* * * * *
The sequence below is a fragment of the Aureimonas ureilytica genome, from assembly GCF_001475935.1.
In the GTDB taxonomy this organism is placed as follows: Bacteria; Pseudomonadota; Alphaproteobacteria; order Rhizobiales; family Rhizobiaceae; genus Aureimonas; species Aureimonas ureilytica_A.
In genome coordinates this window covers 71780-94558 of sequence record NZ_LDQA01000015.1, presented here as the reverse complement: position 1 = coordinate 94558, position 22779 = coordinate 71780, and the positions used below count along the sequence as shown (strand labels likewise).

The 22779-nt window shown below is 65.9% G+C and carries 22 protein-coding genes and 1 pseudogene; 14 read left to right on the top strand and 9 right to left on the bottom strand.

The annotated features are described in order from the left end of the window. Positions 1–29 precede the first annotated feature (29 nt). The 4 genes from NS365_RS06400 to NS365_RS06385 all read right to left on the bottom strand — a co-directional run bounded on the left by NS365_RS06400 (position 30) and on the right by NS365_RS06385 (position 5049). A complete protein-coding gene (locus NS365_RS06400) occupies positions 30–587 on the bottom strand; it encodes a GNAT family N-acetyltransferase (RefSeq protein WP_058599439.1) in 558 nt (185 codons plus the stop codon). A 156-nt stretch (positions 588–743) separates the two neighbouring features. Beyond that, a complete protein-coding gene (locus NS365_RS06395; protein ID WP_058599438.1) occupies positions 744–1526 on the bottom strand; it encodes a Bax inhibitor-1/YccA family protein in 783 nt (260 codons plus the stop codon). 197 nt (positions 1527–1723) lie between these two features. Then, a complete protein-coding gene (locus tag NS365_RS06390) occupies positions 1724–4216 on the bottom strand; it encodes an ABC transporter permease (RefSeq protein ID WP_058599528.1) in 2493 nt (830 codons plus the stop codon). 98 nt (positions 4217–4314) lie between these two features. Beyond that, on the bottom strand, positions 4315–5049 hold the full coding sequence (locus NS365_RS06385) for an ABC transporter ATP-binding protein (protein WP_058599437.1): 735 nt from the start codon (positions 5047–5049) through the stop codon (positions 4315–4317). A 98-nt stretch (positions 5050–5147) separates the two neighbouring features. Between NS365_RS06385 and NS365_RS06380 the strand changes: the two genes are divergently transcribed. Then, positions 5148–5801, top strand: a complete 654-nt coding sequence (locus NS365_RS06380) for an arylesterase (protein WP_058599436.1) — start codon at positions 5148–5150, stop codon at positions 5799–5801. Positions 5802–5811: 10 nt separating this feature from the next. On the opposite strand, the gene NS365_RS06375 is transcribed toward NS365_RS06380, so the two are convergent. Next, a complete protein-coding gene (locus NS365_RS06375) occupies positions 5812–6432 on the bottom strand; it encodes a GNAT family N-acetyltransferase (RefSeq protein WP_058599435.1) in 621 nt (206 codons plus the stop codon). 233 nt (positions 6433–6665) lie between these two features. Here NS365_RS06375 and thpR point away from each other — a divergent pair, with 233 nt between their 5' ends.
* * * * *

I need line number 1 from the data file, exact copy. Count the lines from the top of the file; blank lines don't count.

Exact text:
The sequence below is a fragment of the Aureimonas ureilytica genome, from assembly GCF_001475935.1.